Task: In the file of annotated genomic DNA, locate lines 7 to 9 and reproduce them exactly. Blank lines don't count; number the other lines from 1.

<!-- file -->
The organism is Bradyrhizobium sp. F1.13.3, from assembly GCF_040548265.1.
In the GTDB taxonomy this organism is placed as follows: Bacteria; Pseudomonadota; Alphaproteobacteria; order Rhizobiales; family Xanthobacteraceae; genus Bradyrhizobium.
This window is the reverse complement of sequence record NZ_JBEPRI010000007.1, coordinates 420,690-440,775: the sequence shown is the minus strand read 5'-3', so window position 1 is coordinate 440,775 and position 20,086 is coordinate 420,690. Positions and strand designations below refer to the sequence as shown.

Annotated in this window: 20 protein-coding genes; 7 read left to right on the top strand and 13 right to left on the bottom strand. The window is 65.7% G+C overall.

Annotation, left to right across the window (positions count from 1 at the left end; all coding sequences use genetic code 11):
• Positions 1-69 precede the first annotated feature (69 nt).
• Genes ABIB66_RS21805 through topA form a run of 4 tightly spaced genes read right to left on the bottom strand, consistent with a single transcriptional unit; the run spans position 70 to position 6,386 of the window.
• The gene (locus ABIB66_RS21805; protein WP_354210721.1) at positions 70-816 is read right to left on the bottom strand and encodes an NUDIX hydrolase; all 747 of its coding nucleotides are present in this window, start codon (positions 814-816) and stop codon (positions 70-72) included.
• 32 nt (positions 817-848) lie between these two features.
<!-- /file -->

• Genes ABIB66_RS21805 through topA form a run of 4 tightly spaced genes read right to left on the bottom strand, consistent with a single transcriptional unit; the run spans position 70 to position 6,386 of the window.
• The gene (locus ABIB66_RS21805; protein WP_354210721.1) at positions 70-816 is read right to left on the bottom strand and encodes an NUDIX hydrolase; all 747 of its coding nucleotides are present in this window, start codon (positions 814-816) and stop codon (positions 70-72) included.
• 32 nt (positions 817-848) lie between these two features.